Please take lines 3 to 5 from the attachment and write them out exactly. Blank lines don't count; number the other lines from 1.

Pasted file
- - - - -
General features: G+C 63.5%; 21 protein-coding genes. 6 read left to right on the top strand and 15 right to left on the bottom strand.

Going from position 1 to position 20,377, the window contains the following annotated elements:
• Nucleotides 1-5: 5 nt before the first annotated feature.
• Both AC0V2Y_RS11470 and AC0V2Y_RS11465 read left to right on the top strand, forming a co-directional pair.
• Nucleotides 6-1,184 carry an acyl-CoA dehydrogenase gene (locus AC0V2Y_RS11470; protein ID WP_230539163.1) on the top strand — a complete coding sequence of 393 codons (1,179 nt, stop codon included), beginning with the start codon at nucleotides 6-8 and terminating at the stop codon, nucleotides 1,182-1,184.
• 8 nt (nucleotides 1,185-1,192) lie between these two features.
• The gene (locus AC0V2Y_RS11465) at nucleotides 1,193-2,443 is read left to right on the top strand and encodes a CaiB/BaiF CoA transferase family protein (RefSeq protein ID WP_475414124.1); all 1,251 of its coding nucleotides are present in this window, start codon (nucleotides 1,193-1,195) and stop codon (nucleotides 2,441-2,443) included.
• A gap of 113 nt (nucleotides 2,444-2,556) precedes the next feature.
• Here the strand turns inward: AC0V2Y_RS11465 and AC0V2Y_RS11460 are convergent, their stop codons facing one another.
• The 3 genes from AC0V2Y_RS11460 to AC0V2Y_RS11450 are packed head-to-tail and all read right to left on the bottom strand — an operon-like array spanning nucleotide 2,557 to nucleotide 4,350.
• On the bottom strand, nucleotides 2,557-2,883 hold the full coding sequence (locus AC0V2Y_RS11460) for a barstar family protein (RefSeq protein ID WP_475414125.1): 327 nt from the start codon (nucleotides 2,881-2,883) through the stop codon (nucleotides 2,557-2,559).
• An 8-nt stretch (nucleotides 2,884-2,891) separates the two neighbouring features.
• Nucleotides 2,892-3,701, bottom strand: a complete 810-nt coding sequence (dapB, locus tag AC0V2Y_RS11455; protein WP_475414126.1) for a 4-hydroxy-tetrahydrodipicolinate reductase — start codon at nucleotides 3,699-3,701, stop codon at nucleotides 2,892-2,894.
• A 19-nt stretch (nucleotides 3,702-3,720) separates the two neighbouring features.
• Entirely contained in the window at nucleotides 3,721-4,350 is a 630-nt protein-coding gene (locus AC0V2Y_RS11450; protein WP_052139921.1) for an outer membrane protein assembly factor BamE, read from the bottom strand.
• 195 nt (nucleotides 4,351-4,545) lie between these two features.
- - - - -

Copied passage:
• Nucleotides 1-5: 5 nt before the first annotated feature.
• Both AC0V2Y_RS11470 and AC0V2Y_RS11465 read left to right on the top strand, forming a co-directional pair.
• Nucleotides 6-1,184 carry an acyl-CoA dehydrogenase gene (locus AC0V2Y_RS11470; protein ID WP_230539163.1) on the top strand — a complete coding sequence of 393 codons (1,179 nt, stop codon included), beginning with the start codon at nucleotides 6-8 and terminating at the stop codon, nucleotides 1,182-1,184.